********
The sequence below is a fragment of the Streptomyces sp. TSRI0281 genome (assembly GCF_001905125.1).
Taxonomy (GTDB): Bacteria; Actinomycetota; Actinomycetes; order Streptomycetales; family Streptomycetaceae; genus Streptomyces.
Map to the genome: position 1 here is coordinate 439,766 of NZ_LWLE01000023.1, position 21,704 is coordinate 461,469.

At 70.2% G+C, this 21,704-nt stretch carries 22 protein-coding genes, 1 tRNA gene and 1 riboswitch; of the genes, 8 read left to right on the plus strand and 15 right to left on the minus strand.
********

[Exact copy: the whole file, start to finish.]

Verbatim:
The sequence below is a fragment of the Streptomyces sp. TSRI0281 genome (assembly GCF_001905125.1).
Taxonomy (GTDB): Bacteria; Actinomycetota; Actinomycetes; order Streptomycetales; family Streptomycetaceae; genus Streptomyces.
Map to the genome: position 1 here is coordinate 439,766 of NZ_LWLE01000023.1, position 21,704 is coordinate 461,469.

At 70.2% G+C, this 21,704-nt stretch carries 22 protein-coding genes, 1 tRNA gene and 1 riboswitch; of the genes, 8 read left to right on the plus strand and 15 right to left on the minus strand.